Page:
The same pattern is evident in R&D spending and T&S workforce: mediocre scores, even with large absolute numbers. The number of graduates with tertiary S&E degrees per capita is among the lowest of the group — less than half of that of Taiwan, South Korea, and Singapore, and less than one-third the amount in Russia — which is a grave concern for the US’s technology development strength in the long-term. On the other hand, the emigration rate of graduates in the US is the lowest, meaning that the students that do graduate elect to stay, and most of the world’s emigrants leave their countries to settle in the US, adding to the nation’s intellectual capital. 

  • Japan trails in volume of activity, but is better poised to profit from it. Japan has the second-highest Nanotech Activity score (4.2). Though not as well coordinated or as well-funded as its US counterpart, Japan has a healthy government program and network of research centers for supporting nanotech, and its technology-oriented private sector helps to make up the funding gap. Patents and publication counts are healthy, and giant conglomerates like Toray and Sumitomo are very active in nanotech research and commercialization.

    Japan regressed slightly in 2009 to 4.0 for Technology Development Strength, which is still among the world’s best. Its consistently high R&D spending implies a strong dependence on technological innovation for economic growth, and the significance of its HMHT manufacturing sectors (which make up about 20% of GDP) corroborates that connection, indicating Japan is an attractive place for nanotech commercialization. Like the US, Japan has a large T&S workforce, a low number of S&E graduates, and a very low emigration rate. Its slight drop was due to an overall improvement in infrastructure by other countries, which weakened Japan’s relative position.

  • China is changing radically, but still is far from threatening the upper echelon. China’s Nanotech Activity score grew from 2.35 to 2.5 in 2008, and stayed there in 2009. Nanotech is a recurring theme in many of its national plans, and both public and private funding has grown quickly over the years, despite a lack of coordination. The number of publications grew astronomically while the dismal patent count remained unchanged, balancing each other out in the scoring — and raising red flags. As a lagging indicator of innovation, patent counts usually undergo the same changes seen in publications on a few years’ delay, but potential issues regarding the ability to protect those patents and poorly implemented incentives for researchers may yet keep that from holding true in China. The nanotech companies that do exist in China are usually generic nanomaterial producers (such as Shanghai Huzheng Nano Technology Co. or developer Tianjin Tianhezhongxin Chemicals Co.), supporting the notion that China’s research has produced little proprietary and commercializable technology to date.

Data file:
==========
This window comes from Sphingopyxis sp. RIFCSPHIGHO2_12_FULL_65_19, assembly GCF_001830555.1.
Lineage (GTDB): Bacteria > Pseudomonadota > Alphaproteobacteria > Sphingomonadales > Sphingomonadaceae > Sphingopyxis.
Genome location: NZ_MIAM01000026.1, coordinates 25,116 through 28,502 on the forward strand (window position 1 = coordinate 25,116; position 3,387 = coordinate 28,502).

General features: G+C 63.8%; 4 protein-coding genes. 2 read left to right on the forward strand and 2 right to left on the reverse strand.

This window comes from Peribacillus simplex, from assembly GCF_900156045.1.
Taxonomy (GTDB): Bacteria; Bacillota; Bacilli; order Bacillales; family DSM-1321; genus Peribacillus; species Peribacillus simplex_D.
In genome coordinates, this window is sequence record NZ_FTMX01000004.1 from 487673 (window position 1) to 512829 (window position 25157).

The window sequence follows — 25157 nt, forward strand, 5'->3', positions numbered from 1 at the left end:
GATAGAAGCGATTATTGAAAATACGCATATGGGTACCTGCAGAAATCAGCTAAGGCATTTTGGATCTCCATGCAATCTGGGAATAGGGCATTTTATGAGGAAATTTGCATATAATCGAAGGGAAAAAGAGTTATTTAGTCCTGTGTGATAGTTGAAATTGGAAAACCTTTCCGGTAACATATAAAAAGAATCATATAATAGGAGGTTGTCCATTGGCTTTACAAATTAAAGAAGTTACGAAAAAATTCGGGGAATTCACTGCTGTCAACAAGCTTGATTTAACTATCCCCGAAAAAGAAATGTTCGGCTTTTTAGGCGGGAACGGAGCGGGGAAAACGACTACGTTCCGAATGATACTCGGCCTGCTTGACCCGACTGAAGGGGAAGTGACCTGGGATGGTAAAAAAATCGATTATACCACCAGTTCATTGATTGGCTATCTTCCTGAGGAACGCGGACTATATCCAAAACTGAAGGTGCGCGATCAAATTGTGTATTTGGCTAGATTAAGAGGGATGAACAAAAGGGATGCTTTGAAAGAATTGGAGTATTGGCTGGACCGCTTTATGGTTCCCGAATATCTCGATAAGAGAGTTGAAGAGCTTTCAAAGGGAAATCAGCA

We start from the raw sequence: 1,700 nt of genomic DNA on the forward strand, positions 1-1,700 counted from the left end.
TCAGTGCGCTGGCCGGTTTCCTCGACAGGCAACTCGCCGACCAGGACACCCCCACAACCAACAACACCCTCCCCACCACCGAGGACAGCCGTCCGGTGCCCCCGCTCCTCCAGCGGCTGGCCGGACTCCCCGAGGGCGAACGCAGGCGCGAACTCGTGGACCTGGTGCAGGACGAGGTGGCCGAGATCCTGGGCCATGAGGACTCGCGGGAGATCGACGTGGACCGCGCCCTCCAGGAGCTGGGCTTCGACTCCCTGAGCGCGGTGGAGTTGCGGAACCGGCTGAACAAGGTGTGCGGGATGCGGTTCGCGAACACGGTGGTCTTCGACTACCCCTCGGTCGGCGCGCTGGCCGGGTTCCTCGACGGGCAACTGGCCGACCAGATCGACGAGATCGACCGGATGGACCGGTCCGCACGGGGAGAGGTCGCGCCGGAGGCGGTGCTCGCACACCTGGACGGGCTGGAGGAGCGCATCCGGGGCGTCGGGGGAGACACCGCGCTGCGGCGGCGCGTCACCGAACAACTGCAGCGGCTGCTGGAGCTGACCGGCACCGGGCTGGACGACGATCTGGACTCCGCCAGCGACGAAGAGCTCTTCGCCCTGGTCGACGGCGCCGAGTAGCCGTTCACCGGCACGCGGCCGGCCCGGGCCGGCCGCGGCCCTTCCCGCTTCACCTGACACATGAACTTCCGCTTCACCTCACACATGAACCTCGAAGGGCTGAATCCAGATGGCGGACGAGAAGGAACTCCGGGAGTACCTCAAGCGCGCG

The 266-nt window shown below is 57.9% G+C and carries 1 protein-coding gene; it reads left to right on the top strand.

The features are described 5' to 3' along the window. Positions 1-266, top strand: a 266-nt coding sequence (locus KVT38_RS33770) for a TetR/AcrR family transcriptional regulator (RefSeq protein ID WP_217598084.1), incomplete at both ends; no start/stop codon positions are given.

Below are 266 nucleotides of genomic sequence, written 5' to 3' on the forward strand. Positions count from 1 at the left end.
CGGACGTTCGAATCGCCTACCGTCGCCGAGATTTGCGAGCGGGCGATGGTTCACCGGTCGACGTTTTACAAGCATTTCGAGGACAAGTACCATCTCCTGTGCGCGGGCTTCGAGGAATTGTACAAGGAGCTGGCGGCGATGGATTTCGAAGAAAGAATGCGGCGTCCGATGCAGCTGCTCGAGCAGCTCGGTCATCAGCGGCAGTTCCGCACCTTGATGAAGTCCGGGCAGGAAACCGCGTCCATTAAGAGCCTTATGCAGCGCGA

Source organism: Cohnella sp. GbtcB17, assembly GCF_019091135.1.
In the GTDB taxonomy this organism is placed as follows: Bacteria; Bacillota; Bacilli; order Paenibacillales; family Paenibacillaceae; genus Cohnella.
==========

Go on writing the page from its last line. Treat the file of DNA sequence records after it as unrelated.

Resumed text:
China’s Technology Development Strength also stayed at its 2008 levels, scoring 2.7 in 2009. That’s not to say progress has stopped however. Between 2005 and 2009, the number of S&E graduates grew 50%, and construction of infrastructure continues at a breathtaking pace. Moreover, the flow of Chinese citizens seems to have reversed in recent years, as well, with many expatriates returning to their country of origin now that the opportunities have bloomed in China. China’s HMHT manufacturing sectors are substantial, but expenditures on R&D are severely lacking, giving credence to the claim that China’s economy is composed from reverse-engineered products and cheap knock-offs. China will need to grow its R&D activity and pursue innovation of its own if it wants to keep its growth from stagnating.

  • Russia makes a big push, but remains in the "minor league." Russia improved slightly on its 2008 Nanotech Activity score of 2.45, moving to 2.6 in 2009. Rusnano, the state-sponsored nanotech investment arm founded in 2007, is holding steady, continuing to divvy out massive amounts of money to fund research and commercialization in an effort to revitalize the economy. As a direct result of the formation of Rusnano, Russia drastically improved its government funding, nanotech initiative, nanotech R&D center scores, and publication counts, but it will still take a couple of years before the infusion of money will start to have an effect on the vitality of private sector.

    Russia’s economy is still heavily dependent on revenue from oil, and technological innovation has historically taken a back seat. Ironically, Russia is home to a surplus of researchers and S&E graduates, but it appears as though their talents are not utilized effectively, causing many of the country’s most educated to move to other countries. As a result, Russia scores fairly poorly on Technology Development Strength, maintaining a score of 2.6 in 2009. 


David Hwang received a BSE in Bioengineering from the University of Pennsylvania and is analyst at Lux Research Inc. His full report on national nanotech efforts is "Ranking the Nations on Nanotech: Hidden Havens and False Threats".